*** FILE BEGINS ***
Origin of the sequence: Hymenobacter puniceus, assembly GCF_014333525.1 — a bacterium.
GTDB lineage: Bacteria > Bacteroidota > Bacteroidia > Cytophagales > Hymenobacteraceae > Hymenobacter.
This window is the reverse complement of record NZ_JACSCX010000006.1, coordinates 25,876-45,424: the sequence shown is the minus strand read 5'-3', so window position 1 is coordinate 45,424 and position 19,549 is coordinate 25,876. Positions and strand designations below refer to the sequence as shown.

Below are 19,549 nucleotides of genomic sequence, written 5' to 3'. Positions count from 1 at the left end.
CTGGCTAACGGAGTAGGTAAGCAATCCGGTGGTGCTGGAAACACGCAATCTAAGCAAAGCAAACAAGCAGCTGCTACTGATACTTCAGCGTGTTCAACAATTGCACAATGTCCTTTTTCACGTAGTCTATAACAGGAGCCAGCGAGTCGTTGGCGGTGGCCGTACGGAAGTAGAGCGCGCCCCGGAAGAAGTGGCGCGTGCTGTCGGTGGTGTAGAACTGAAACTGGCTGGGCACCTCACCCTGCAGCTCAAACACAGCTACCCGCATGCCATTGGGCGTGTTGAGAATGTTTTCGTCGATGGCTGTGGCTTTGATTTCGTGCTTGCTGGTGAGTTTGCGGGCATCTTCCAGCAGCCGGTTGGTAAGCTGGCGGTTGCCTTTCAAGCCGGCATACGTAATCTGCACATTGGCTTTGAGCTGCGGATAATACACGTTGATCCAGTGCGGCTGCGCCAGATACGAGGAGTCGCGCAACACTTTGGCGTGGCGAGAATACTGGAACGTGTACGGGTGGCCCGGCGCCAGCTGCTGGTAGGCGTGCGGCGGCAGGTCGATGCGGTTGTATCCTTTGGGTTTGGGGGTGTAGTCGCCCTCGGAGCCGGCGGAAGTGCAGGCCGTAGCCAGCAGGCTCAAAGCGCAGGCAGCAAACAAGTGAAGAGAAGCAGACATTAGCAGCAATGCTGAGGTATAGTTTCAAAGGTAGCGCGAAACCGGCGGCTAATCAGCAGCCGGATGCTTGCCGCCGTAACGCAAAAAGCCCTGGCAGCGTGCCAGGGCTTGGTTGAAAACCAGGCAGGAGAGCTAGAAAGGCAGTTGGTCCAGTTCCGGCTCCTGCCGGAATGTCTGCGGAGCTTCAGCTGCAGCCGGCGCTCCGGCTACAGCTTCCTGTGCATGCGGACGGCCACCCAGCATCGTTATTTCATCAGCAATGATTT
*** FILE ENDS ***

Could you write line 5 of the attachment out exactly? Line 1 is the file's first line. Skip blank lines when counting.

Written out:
CTGGCTAACGGAGTAGGTAAGCAATCCGGTGGTGCTGGAAACACGCAATCTAAGCAAAGCAAACAAGCAGCTGCTACTGATACTTCAGCGTGTTCAACAATTGCACAATGTCCTTTTTCACGTAGTCTATAACAGGAGCCAGCGAGTCGTTGGCGGTGGCCGTACGGAAGTAGAGCGCGCCCCGGAAGAAGTGGCGCGTGCTGTCGGTGGTGTAGAACTGAAACTGGCTGGGCACCTCACCCTGCAGCTCAAACACAGCTACCCGCATGCCATTGGGCGTGTTGAGAATGTTTTCGTCGATGGCTGTGGCTTTGATTTCGTGCTTGCTGGTGAGTTTGCGGGCATCTTCCAGCAGCCGGTTGGTAAGCTGGCGGTTGCCTTTCAAGCCGGCATACGTAATCTGCACATTGGCTTTGAGCTGCGGATAATACACGTTGATCCAGTGCGGCTGCGCCAGATACGAGGAGTCGCGCAACACTTTGGCGTGGCGAGAATACTGGAACGTGTACGGGTGGCCCGGCGCCAGCTGCTGGTAGGCGTGCGGCGGCAGGTCGATGCGGTTGTATCCTTTGGGTTTGGGGGTGTAGTCGCCCTCGGAGCCGGCGGAAGTGCAGGCCGTAGCCAGCAGGCTCAAAGCGCAGGCAGCAAACAAGTGAAGAGAAGCAGACATTAGCAGCAATGCTGAGGTATAGTTTCAAAGGTAGCGCGAAACCGGCGGCTAATCAGCAGCCGGATGCTTGCCGCCGTAACGCAAAAAGCCCTGGCAGCGTGCCAGGGCTTGGTTGAAAACCAGGCAGGAGAGCTAGAAAGGCAGTTGGTCCAGTTCCGGCTCCTGCCGGAATGTCTGCGGAGCTTCAGCTGCAGCCGGCGCTCCGGCTACAGCTTCCTGTGCATGCGGACGGCCACCCAGCATCGTTATTTCATCAGCAATGATTT